New College of the Humanities sat down with NCH Senior Lecturer in English Dr Daniel Swift to discuss his latest research project and his thoughts on the connections between teaching and research.

NCH: Can you tell us more about your research interests?

My research falls into two historical periods: I’m interested in, and have written about, early modern literature, particularly religious literature; and English and American poetry of the mid-twentieth century. My PhD was on Shakespeare and his borrowing from the Book of Common Prayer, and my first book was about the aerial bombing campaigns of the Second World War, and the poetry those campaigns inspired.

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The Bughouse: The Poetry, Politics, and Madness of Ezra Pound, to be published February 2017.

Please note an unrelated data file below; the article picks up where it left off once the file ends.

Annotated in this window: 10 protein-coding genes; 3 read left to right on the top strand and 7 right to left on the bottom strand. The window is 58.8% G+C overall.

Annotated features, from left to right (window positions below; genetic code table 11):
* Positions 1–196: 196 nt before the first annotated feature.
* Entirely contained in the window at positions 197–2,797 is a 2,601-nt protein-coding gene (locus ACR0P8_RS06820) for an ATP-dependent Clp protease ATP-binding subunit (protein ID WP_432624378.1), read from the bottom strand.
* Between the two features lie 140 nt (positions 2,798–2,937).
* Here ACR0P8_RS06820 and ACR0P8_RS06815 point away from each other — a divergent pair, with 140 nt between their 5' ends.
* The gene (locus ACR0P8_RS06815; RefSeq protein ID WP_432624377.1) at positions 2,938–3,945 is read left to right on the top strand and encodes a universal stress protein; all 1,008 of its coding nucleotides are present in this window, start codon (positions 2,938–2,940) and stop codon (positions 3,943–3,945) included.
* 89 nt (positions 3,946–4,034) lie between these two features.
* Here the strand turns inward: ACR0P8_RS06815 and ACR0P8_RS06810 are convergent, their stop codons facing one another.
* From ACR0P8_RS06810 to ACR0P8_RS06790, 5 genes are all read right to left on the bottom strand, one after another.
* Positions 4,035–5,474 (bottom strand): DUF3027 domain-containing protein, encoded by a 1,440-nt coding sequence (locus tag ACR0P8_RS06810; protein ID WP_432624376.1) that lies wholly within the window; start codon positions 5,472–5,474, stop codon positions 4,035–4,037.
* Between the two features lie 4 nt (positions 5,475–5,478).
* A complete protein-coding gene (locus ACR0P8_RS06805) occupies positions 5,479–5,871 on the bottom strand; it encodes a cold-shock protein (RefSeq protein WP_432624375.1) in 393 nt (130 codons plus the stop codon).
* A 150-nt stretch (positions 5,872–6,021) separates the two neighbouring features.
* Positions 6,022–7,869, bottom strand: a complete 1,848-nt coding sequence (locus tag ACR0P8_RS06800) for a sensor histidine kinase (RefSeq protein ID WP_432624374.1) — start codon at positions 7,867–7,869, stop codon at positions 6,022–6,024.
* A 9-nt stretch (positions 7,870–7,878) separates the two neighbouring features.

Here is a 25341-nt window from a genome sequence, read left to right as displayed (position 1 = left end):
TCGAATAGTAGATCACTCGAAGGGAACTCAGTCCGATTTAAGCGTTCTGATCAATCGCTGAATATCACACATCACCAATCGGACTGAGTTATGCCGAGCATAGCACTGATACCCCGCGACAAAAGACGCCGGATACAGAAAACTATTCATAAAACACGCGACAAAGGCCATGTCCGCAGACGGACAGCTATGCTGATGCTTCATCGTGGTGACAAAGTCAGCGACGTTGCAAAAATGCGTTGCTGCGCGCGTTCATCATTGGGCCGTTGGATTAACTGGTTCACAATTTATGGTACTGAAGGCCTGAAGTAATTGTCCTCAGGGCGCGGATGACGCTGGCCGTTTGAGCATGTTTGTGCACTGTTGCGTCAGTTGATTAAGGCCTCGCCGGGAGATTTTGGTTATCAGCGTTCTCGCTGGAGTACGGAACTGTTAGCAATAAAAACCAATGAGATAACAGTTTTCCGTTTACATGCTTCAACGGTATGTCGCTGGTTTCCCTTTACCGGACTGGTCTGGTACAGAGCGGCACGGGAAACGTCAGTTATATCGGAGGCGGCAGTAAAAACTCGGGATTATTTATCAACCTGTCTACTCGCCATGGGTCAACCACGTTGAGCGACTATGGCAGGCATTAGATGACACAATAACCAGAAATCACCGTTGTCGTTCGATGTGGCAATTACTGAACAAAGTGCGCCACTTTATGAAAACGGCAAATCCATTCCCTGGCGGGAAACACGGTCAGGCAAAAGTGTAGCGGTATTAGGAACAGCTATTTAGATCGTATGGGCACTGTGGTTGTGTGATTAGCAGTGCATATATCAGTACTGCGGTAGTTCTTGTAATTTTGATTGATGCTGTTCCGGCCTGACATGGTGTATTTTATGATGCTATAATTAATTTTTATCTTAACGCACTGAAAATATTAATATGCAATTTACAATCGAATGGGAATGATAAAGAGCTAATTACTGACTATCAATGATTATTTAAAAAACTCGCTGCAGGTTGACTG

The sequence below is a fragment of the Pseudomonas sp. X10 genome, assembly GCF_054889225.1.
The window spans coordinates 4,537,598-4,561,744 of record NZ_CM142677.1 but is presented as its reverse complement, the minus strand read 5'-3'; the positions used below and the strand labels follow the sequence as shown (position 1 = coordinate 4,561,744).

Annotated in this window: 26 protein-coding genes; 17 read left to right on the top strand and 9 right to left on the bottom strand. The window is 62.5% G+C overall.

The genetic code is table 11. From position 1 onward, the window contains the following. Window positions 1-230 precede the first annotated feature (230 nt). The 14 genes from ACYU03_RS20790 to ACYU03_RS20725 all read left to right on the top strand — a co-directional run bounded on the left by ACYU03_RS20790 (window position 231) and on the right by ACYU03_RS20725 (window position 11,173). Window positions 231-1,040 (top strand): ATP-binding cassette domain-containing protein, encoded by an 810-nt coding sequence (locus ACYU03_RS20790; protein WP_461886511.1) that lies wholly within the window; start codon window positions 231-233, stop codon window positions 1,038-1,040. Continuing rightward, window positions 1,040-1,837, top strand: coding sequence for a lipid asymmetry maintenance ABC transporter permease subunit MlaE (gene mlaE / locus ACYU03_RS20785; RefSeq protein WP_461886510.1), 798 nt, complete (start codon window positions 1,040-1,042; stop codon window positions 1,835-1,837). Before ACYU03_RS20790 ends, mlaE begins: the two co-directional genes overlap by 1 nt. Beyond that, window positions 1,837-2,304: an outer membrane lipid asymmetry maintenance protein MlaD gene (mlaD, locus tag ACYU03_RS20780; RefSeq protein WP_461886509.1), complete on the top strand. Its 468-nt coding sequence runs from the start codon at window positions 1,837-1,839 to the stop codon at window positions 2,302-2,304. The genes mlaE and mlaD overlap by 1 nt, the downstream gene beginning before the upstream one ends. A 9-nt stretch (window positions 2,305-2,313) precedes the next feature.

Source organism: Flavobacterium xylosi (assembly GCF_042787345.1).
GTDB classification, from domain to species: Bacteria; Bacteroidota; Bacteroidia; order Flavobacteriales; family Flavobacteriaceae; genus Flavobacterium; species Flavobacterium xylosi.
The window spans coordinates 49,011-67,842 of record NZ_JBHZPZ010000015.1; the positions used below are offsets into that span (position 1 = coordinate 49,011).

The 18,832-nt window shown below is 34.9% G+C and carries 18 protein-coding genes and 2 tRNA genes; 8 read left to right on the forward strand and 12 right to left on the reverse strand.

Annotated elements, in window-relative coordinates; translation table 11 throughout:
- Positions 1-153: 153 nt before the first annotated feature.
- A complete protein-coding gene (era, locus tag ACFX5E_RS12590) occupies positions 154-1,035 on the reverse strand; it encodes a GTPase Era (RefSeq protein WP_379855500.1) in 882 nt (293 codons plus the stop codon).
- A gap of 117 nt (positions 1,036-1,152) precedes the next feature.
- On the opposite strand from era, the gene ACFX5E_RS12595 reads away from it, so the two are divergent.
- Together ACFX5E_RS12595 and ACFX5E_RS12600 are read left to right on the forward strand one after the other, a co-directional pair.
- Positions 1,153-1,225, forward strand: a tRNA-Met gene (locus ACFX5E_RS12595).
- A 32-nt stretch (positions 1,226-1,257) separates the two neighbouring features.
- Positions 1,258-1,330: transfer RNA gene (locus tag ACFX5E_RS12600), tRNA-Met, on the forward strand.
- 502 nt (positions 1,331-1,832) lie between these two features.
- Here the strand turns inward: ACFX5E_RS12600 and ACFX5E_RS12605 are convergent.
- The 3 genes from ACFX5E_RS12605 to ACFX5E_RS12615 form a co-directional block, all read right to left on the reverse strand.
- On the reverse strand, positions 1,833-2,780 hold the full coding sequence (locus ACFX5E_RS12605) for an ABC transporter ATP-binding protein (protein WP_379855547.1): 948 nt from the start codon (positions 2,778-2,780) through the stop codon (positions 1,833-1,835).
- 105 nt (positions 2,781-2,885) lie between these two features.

NCH: What was your most recent research project?

I’ve recently finished a book called The Bughouse: The Poetry, Politics, and Madness of Ezra Pound. It will be published in February 2017, and is about the poet Ezra Pound, who spent twelve years immediately after the Second World War as a patient at St Elizabeths Hospital for the Insane in Washington, DC. Pound is a provocative figure, and divides his readers between those who believe he is a genius and those who are troubled by his extreme politics and wild opinions; in the book, I present Pound through the eyes of his visitors at the mental hospital, and argue that it is precisely because Pound was so difficult that he continues to teach us important lessons about poetry and politics in our world.<

NCH: How does your research influence your teaching?

I regularly teach many of the authors I’ve written about and researched, but I’ve almost always found that teaching a writer and researching that same writer are very different types of experience, and lead to surprisingly different conclusions; I have learned a great deal from the process of teaching, and from the students.